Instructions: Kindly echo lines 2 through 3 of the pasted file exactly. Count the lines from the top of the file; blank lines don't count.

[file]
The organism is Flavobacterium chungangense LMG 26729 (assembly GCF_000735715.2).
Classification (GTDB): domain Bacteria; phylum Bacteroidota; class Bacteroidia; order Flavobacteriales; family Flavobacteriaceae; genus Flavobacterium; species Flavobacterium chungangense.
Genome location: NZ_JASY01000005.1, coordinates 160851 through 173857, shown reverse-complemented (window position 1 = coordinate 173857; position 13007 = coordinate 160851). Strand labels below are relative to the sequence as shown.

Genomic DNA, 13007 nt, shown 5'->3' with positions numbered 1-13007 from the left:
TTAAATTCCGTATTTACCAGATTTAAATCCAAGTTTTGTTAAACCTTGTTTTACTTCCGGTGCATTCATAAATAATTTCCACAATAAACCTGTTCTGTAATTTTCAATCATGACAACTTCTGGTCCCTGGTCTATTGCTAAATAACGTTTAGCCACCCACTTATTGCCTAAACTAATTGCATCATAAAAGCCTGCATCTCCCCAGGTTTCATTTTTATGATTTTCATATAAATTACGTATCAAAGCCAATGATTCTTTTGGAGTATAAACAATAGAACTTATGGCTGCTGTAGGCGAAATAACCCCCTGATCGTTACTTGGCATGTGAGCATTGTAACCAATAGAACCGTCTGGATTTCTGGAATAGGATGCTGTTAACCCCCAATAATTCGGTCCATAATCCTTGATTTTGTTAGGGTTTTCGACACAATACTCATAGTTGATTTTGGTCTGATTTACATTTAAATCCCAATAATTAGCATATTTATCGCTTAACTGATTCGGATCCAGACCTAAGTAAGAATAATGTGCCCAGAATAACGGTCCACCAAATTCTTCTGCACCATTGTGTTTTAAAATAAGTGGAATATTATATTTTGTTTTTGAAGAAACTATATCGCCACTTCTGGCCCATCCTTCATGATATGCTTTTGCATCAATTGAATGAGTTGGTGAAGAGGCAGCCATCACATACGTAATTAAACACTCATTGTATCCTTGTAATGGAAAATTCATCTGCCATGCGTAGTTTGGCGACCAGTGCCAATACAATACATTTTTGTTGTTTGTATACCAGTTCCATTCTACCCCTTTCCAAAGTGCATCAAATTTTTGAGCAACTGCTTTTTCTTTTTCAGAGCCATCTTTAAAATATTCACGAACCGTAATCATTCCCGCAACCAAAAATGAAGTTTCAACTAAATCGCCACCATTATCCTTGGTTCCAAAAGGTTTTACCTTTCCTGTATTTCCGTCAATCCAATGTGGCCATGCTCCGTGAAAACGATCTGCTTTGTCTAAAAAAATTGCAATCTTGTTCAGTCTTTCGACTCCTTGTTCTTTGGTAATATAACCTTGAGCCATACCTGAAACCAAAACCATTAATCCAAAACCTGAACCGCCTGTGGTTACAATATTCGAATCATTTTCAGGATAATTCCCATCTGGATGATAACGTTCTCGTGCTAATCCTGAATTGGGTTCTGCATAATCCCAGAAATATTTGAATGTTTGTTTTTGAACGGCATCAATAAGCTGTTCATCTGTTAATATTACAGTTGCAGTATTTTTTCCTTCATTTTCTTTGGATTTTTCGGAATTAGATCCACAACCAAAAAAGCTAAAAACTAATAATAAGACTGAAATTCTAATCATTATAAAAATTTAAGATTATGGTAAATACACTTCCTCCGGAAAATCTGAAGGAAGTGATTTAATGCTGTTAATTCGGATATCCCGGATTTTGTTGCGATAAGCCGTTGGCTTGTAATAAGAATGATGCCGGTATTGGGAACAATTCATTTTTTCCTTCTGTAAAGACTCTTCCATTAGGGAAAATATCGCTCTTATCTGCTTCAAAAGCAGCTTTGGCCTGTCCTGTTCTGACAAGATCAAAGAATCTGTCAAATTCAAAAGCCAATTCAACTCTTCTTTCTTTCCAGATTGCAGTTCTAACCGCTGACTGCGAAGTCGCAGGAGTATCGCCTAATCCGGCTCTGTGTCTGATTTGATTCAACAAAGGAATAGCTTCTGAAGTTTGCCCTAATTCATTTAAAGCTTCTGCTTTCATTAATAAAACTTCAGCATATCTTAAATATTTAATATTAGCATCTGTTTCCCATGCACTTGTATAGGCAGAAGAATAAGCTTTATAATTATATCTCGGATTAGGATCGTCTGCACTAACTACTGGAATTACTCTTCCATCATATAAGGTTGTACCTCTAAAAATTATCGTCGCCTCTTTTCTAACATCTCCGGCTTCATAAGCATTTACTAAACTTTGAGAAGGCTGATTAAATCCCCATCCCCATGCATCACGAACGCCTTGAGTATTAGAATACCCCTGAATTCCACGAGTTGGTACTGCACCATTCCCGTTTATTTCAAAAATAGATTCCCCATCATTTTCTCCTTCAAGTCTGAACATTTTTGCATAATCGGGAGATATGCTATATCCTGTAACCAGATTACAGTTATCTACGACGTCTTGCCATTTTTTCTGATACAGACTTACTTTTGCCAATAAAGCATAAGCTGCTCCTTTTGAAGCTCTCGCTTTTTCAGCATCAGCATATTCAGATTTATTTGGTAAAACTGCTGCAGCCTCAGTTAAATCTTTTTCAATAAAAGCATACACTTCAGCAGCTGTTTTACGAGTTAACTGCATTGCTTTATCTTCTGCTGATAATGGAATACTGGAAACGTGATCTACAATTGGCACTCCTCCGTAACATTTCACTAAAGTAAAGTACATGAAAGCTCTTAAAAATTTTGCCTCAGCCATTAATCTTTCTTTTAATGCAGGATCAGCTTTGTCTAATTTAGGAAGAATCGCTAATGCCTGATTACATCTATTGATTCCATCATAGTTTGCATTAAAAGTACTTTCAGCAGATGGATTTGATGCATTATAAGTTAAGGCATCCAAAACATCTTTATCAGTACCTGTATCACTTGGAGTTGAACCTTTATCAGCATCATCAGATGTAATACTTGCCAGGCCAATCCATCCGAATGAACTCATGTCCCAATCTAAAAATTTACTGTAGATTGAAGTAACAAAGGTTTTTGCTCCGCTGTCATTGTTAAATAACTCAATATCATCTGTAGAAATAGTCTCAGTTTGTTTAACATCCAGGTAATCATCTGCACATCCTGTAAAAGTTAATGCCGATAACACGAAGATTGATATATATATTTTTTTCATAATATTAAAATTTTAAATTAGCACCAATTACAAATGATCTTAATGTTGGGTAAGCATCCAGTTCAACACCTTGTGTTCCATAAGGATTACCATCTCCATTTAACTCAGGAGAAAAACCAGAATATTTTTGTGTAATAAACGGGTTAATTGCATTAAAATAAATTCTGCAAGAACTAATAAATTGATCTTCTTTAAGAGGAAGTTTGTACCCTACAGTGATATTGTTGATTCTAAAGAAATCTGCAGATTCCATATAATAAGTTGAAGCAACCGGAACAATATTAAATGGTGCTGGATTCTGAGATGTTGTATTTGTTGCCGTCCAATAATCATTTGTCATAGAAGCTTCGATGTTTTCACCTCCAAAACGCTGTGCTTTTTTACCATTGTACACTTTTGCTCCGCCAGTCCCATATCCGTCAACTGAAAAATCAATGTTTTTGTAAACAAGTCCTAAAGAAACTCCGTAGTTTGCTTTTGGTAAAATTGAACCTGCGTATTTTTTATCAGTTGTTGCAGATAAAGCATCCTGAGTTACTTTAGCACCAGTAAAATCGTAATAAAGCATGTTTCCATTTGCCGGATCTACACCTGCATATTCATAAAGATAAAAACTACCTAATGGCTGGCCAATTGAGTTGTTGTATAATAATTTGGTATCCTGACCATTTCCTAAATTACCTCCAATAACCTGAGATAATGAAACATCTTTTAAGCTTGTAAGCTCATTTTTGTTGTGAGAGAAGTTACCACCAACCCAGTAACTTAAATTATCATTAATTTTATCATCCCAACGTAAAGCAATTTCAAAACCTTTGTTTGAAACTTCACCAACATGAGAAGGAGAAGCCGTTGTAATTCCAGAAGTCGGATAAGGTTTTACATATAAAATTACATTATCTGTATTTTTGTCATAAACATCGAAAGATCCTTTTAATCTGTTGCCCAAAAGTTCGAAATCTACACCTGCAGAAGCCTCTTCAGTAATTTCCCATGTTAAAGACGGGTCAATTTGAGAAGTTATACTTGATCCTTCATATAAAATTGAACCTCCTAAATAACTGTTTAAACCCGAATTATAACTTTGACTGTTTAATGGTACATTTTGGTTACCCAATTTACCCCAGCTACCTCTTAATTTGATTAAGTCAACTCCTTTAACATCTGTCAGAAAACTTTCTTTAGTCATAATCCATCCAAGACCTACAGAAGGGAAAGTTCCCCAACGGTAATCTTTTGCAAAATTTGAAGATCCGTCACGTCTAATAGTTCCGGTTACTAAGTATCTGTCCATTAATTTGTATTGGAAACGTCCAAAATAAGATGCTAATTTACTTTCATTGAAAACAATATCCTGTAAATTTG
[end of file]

Classification (GTDB): domain Bacteria; phylum Bacteroidota; class Bacteroidia; order Flavobacteriales; family Flavobacteriaceae; genus Flavobacterium; species Flavobacterium chungangense.
Genome location: NZ_JASY01000005.1, coordinates 160851 through 173857, shown reverse-complemented (window position 1 = coordinate 173857; position 13007 = coordinate 160851). Strand labels below are relative to the sequence as shown.